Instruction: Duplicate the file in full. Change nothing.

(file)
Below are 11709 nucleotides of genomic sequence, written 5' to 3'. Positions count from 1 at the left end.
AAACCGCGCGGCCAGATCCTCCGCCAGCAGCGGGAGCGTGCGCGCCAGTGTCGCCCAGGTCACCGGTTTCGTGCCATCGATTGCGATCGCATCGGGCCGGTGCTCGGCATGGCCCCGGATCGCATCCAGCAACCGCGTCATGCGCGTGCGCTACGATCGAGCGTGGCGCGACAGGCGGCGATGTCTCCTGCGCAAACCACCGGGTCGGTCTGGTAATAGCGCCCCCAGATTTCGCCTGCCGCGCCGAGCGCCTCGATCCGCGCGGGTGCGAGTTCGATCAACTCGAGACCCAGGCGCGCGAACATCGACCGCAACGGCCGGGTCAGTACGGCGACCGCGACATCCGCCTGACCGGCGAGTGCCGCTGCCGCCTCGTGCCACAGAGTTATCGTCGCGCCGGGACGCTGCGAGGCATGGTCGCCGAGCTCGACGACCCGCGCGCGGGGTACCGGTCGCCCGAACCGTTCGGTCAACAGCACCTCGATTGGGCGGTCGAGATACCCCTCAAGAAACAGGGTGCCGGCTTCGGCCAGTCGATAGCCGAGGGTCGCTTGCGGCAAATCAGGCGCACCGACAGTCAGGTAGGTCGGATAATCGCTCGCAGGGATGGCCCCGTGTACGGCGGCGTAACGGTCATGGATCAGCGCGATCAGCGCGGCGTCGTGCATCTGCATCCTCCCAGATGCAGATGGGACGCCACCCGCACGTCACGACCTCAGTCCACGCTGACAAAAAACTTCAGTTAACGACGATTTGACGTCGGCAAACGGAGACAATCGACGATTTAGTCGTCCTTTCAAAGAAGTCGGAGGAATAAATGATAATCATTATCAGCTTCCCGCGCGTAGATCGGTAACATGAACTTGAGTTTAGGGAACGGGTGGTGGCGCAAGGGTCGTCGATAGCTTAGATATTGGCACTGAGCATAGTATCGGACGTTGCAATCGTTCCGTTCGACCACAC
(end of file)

Below are 11709 nucleotides of genomic sequence, written 5' to 3'. Positions count from 1 at the left end.
AAACCGCGCGGCCAGATCCTCCGCCAGCAGCGGGAGCGTGCGCGCCAGTGTCGCCCAGGTCACCGGTTTCGTGCCATCGATTGCGATCGCATCGGGCCGGTGCTCGGCATGGCCCCGGATCGCATCCAGCAACCGCGTCATGCGCGTGCGCTACGATCGAGCGTGGCGCGACAGGCGGCGATGTCTCCTGCGCAAACCACCGGGTCGGTCTGGTAATAGCGCCCCCAGATTTCGCCTGCCGCGCCGAGCGCCTCGATCCGCGCGGGTGCGAGTTCGATCAACTCGAGACCCAGGCGCGCGAACATCGACCGCAACGGCCGGGTCAGTACGGCGACCGCGACATCCGCCTGACCGGCGAGTGCCGCTGCCGCCTCGTGCCACAGAGTTATCGTCGCGCCGGGACGCTGCGAGGCATGGTCGCCGAGCTCGACGACCCGCGCGCGGGGTACCGGTCGCCCGAACCGTTCGGTCAACAGCACCTCGATTGGGCGGTCGAGATACCCCTCAAGAAACAGGGTGCCGGCTTCGGCCAGTCGATAGCCGAGGGTCGCTTGCGGCAAATCAGGCGCACCGACAGTCAGGTAGGTCGGATAATCGCTCGCAGGGATGGCCCCGTGTACGGCGGCGTAACGGTCATGGATCAGCGCGATCAGCGCGGCGTCGTGCATCTGCATCCTCCCAGATGCAGATGGGACGCCACCCGCACGTCACGACCTCAGTCCACGCTGACAAAAAACTTCAGTTAACGACGATTTGACGTCGGCAAACGGAGACAATCGACGATTTAGTCGTCCTTTCAAAGAAGTCGGAGGAATAAATGATAATCATTATCAGCTTCCCGCGCGTAGATCGGTAACATGAACTTGAGTTTAGGGAACGGGTGGTGGCGCAAGGGTCGTCGATAGCTTAGATATTGGCACTGAGCATAGTATCGGACGTTGCAATCGTTCCGTTCGACCACAC